“Don’t judge my mother,” said Sheryl Nussbaum-Beach several times yesterday at North Carolina’s Conference on Homelessness 2007 as she told the story of her life as a child of poverty, domestic abuse, and homelessness. Her mother had ten children by five men. “I have very few memories of my childhood, especially before age 5,” Sheryl said, “except that due to Sputnik I was identified as gifted at age 4.” After a first marriage ended in violent divorce, the mother “spiraled down. She drew male attention really well, and she moved very well. She was really good at it,” Sheryl remembered. “I’m really good at it. I enjoy it a lot now because I like the change. We moved relentlessly, most often when rent was overdue or in the middle of the night when we needed to run. Mother’s solution to a failed relationship was to run.”
To an audience largely of public school teachers she talked about how disappointing, even destructive, her school experiences were. Highly transient, moving from tent to foster care and back (even once living on a boat), she wasn’t in one place long enough for her teachers to understand her. “The gaps in my education became so noticeable that most educators were at a loss and so did nothing with me." In turn, "The more they treated me like I wasn’t capable, the more I believed it.”
And so today, as a teacher herself, 2002 Teacher of the Year in Virginia Beach, she is on a mission to educate the educators: “Often the most unreachable adults are the ones who have lost hope and confidence. Just one or two well-placed words will inspire and empower.”
When her mother told her “the only way I’ve let you stay this long is you’re a tax deduction,” she wasn’t encouraged to stick around. At 14 she ran away from home, hitting four states, taking care of herself, enrolling in school and even signing her own (not a fake) name to notes to excuse herself from class (no one cared). She graduated from high school with “minimal” SAT scores. Scholarships? Those were for people who deserved to go to college.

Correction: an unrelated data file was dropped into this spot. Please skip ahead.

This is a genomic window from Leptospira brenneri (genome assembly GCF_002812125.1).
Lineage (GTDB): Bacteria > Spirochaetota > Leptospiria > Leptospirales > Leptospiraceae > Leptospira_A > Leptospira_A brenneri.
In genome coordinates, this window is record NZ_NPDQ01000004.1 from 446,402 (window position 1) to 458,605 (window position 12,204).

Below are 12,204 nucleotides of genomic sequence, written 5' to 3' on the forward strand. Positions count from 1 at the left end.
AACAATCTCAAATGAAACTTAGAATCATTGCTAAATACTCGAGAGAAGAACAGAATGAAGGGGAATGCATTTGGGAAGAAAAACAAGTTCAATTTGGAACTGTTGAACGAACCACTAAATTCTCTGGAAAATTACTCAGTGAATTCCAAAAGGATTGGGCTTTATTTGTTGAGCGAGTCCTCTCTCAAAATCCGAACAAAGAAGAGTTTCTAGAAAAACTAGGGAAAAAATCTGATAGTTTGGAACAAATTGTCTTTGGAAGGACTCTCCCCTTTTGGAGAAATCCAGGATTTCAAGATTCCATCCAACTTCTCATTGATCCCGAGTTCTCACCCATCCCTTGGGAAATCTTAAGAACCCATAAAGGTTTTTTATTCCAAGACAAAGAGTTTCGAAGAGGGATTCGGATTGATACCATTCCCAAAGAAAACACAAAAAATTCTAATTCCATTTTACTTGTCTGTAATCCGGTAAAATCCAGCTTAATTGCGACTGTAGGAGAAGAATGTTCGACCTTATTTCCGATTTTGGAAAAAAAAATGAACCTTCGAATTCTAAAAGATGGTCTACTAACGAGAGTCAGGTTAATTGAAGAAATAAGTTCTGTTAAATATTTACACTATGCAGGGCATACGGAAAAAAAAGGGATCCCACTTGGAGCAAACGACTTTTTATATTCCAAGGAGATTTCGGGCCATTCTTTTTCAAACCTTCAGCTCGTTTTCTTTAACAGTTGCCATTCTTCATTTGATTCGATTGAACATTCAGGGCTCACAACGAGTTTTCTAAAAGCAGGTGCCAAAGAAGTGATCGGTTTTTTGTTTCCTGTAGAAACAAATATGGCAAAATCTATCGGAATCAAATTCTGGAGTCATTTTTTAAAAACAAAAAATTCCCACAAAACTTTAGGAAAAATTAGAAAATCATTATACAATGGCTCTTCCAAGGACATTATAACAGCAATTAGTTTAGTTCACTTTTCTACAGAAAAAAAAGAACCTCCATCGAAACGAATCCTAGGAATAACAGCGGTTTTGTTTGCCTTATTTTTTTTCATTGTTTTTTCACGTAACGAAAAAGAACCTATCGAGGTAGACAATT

In her early 20s, after assorted living experiences in a commune, a tent, a van, and a log cabin, she married “an artistic, soft, wonderful guy”--who committed suicide on the first birthday of the youngest of their two daughters.
She decided to home-school. She started reading everything she could find about early childhood education. At age 26, for the first time she read a book all the way through. In large part to inoculate herself against people who told her she didn’t know what she was doing with her kids, she enrolled in college to get an education degree. Going to college was an act of “total rebellion” she thought, but something happened. A professor believed that she could succeed. And so for the audience, another lesson: “Don’t you dare make any child wait till they are 26 to know they have potential.”
“With this passion to change the world through knowledge,” she began to teach. She’s taught in public and private schools, home education and corporate work. Now she’s a full-time adjunct at the College of William and Mary. She’s getting a Ph.D. in educational planning, policy and leadership. “I’m telling you this to show the potential. I’m the child of an alcoholic parent, an at-risk parent. I am the face of homelessness. The difference is that I discovered a secret, and through my tough circumstance gained valuable skills that ended in unexpected outcomes.”
More words of advice: “Don’t assume that the homeless know how to play, or have manners, or know their strengths. Know that I have poor ability to conceptualize. It’s hard to conceptualize what you’ve never seen. That’s why technology is so fabulous. I can live vicariously through other people’s experiences and see things I might never get to see. Whatever my learning style is, I’m able to engage, to go through the machine to the other side to connect and collaborate with real people who can give me more instruction to move along that development continuum.”
“I have poor organizational skills. How organized can you be when you move all the time? Also try to understand that I do best working in cooperative groups. Technology really will level the playing field for me.” (She created a wiki for this talk as well as her other one, on technology for the homeless.)
“I need you to stress the usefulness of the task in front of me, because to be honest? I’m tired.”
“Please don’t misunderstand my survival decisions. Don’t judge me. Back up and realize you can’t judge my situation with your middle-class values.”
“Understand that I love my kids.”